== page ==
Newswise — Irvine, Calif., May 2, 2019 — Disparities in young children’s experiences at the dentist are linked to income, ethnicity and language, according to a new study from the University of California, Irvine. Published in Academic Pediatrics, it found that families with lower incomes or from ethnic or linguistic minority groups were more likely to report negative incidents, such as the child being physically restrained, separated from a caregiver or sedated without consent.
“The prevalence of developmentally inappropriate care significantly differed between lower-income, Latino or Asian families and higher-income or Caucasian families,” said Stephanie Reich, UCI associate professor of education and lead author of the study. “Although Medicaid expansion has greatly increased children’s oral healthcare coverage, utilization of services and health outcomes haven’t matched that growth.”
Poor dental health in childhood predicts future dental disease. Research to date on oral healthcare use has focused primarily on structural issues, including insurance coverage, finding a Medicaid provider, transportation challenges and parental knowledge. Few studies consider the role that dentists and staff play in hindering or facilitating children’s oral healthcare utilization.
“We found that cost constraints, access to providers and lack of knowledge were not the primary barriers to initiating and continuing dental care,” Reich said. “The data suggest that negative experiences likely reduce the probability of returning or taking other children to the dentist.”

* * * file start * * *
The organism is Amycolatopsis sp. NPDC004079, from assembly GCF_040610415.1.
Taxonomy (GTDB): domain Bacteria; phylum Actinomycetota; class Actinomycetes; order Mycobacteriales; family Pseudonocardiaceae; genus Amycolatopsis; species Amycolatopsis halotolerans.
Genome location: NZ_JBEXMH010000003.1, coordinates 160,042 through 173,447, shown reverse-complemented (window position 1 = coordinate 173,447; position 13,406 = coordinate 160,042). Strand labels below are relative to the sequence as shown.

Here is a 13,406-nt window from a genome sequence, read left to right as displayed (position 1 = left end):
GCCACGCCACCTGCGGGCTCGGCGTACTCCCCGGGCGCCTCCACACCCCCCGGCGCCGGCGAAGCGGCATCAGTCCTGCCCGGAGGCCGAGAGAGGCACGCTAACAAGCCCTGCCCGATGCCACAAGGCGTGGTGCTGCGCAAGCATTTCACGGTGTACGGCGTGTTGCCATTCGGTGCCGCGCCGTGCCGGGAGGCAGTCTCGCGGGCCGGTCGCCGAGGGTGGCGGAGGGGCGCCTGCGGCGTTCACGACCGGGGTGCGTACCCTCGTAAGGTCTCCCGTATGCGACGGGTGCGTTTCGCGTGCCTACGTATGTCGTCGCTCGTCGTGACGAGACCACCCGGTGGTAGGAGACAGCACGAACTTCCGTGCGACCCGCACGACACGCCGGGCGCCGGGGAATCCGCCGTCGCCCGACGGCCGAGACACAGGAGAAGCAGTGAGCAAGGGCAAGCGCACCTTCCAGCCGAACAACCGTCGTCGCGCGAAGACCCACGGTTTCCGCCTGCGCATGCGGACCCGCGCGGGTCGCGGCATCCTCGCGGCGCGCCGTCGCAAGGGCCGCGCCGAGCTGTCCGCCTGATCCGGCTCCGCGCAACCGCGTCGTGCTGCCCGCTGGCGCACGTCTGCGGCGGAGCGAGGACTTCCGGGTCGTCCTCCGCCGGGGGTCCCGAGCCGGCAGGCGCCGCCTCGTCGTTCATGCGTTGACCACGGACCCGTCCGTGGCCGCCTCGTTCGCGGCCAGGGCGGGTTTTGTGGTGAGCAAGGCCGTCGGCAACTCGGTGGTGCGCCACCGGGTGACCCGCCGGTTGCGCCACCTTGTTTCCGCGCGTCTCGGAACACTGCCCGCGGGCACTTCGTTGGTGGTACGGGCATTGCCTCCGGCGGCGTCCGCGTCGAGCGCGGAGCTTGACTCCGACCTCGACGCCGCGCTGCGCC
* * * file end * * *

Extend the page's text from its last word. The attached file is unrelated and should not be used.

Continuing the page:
Focus groups with caregivers of young children were convened in four cities, followed by a survey (in English, Spanish and Vietnamese) of 1,184 caregivers of children under 6 between May 2016 and June 2018.
Positive interactions at the dentist were reported most often by white caregivers, who were 2.26 times more likely to have had experiences that made them happy. Upsetting incidents were much more common among low-income and minority families.
“Our findings that nonwhite and low-income children were significantly more likely to experience developmentally inappropriate care demonstrate poor communication between providers and parents, and yet the role of dentists and their staff is not systematically studied. These data suggest it should be,” Reich said. “They need to receive better training in how to work with young children and interact with diverse families, and the issue of identifying ways in which bias may alter the quality of care must be addressed too.”
The study team also included UCI School of Education doctoral student Wendy Ochoa; research assistants Amy Gaona and Yesenia Salcedo; postdoctoral fellows Veronica Newhart and Guadalupe Diaz; and former graduate student Joyce Lin, now a postdoctoral researcher at Purdue University.
About the University of California, Irvine: Founded in 1965, UCI is the youngest member of the prestigious Association of American Universities. The campus has produced three Nobel laureates and is known for its academic achievement, premier research, innovation and anteater mascot. Led by Chancellor Howard Gillman, UCI has more than 36,000 students and offers 222 degree programs. It’s located in one of the world’s safest and most economically vibrant communities and is Orange County’s second-largest employer, contributing $5 billion annually to the local economy. For more on UCI, visit www.uci.edu.
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Academic Pediatrics, May-2019